Lightly Salt Coated Roasted Almonds

Apparently, I’m currently on some kind of snack track…
Today’s recipe is an awesome snack…great for the trail mix, the long car drive, the party, or maybe just as a little something when watching a movie?
But I must warn you though…it is not hard to overeat on those little goodies.

The method described here is a common way to prepare roasted almonds, so there’s nothing new or revolutionary about the recipe really.
Nevertheless, they’re great and I want to share this with you in case you haven’t tried them before.

I experimented with both Smoked Sea Salt and Chipotle Sea Salt for this post, but to be honest I don’t think it made that much of a difference compared to regular Sea Salt.
If I come up with a way to make the Smoke or Chipotle flavors more distinct I’ll let you know (I do have some ideas I want to try out…)

Anyway, here’s how to make ’em:

(Serves: Many)

• 1.5 cup (3.5dl) Almonds.
• 1 cup (2.5 dl) Water.
• 5 tsp Sea Salt.

How To:
Pre-heat the oven to 390F (200C).

In a pot, add the salt to the water and bring to a boil while stirring a bit to make sure all salt is completely dissolved.

Once the water starts to boil, remove it from the heat and add the almonds.

Let the almonds soak in the the salted water for about a minute, then drain them and spread them out on a baking tray.

Put the tray in the oven, and roast the almonds for 8-10 minutes.

I prefer to let them cool off before I eat them, but they’re absolutely delicious also while still warm!

Enjoy, and have a great week! :)


5 thoughts on “Lightly Salt Coated Roasted Almonds

  1. Pingback: Lightly Salt Coated Roasted Almonds | Paleo Digest

  2. Pingback: Pražené lehce solené mandle | Metlův Paleo/Primal food blog

    • Hi Mike,

      Thank you for taking the time to share your knowledge!
      (I really appreciate those kind of comments where I learn something valuable and can use it to increase the quality of the content of this blog!)

      When you say the beneficial days can be altered, do you mean oxidation or any other negative alterations?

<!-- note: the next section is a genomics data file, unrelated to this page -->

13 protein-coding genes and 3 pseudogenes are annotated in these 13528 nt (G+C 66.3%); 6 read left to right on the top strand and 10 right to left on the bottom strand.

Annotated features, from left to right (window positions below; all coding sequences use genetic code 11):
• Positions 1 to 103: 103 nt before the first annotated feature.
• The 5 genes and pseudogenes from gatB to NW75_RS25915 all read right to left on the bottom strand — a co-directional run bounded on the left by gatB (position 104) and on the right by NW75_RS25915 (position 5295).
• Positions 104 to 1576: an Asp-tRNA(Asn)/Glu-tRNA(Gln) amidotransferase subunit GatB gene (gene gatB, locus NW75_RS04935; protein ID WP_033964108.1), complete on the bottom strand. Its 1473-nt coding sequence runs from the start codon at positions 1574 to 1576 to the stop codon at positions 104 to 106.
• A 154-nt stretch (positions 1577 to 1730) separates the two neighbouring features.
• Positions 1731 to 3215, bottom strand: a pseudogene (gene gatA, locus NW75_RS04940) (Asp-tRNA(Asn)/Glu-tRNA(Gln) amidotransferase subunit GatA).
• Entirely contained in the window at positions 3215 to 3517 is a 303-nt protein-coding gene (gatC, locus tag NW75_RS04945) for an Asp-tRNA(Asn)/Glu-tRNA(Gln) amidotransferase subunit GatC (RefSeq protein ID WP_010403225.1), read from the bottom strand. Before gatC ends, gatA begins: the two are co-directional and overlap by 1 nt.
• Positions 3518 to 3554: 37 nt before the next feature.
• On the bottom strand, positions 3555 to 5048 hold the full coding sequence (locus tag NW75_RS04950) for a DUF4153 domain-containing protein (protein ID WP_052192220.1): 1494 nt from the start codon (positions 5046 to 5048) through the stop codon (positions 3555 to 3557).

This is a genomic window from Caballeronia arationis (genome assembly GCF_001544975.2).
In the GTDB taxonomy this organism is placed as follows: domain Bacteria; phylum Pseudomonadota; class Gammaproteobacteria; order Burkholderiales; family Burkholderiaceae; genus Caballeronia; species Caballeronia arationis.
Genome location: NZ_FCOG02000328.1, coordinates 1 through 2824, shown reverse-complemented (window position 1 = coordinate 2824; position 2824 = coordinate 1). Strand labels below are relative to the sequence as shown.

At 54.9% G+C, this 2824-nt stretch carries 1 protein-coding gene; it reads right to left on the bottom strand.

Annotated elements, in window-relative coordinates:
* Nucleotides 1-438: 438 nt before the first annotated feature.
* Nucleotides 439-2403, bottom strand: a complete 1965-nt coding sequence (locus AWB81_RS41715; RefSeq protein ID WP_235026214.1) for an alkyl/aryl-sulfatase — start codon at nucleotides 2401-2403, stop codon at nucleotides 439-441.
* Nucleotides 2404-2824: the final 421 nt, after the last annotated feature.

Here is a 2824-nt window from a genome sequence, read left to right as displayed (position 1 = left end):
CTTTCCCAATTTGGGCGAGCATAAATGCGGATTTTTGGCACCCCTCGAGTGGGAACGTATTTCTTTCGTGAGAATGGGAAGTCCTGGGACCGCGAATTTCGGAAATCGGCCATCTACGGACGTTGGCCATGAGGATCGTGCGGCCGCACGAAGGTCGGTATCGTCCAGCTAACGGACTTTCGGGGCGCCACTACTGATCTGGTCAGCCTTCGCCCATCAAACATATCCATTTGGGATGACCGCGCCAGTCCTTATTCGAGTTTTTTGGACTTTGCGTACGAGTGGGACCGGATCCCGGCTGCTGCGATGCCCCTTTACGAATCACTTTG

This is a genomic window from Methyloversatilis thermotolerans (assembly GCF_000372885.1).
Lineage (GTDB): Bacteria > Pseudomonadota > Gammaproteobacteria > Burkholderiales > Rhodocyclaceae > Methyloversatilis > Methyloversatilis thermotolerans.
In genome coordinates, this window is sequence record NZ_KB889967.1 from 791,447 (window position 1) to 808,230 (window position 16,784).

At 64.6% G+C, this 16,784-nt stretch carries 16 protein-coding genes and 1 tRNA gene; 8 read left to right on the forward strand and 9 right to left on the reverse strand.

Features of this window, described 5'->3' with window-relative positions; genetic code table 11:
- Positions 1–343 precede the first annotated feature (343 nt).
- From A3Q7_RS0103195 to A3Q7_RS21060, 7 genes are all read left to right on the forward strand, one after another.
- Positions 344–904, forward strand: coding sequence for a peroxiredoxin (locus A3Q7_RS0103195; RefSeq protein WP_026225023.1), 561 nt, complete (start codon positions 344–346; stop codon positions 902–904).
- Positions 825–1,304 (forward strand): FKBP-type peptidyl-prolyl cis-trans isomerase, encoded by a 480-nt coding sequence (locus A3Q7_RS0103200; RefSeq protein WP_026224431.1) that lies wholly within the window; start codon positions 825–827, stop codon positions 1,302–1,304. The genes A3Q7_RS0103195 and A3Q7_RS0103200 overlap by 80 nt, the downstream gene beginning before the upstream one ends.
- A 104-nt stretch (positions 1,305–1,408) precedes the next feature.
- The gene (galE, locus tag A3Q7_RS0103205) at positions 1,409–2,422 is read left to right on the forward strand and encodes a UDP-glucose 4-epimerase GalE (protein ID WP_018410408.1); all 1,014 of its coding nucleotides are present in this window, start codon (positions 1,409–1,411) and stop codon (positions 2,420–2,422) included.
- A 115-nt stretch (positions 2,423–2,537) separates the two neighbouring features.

I looked around a bit to see what I could find on it, and seems like it even could be a good idea to not go above 266F (130C)…
      Apparently “formation of acrylamide started only when the kernel temperature had exceeded approximately 130 degrees C.”

      I will try it out at 130C as soon as I have finished my Whole30 (2 weeks to go), so that I can update the timing accordingly too.

      Again, thanks for bringing this up Mike!


    • Interestingly, I also stumbled upon this:

      “I was originally going to tell you to keep the nuts at a very low temperature to dehydrate them in order to keep their oil from oxidizing, but a quick touch-base with Matt Lalonde revealed to me that an in-tact, whole almond won’t present this problem as oxygen can’t penetrate the nut.
      That said, roasted nut butters and almond meal or flour that is heated (for all you almond-flour crazed bakers out there!) will cause the nut’s oils to become oxidized. We don’t want to consume oxidized oils if we can avoid it as they contribute to systemic inflammation and lipid peroxidation – both of which are damaging to our bodies and our overall health.”

      …have not seen that statement anywhere else though, and either way…avoiding acrylamide when possible is probably a good enough reason by itself.


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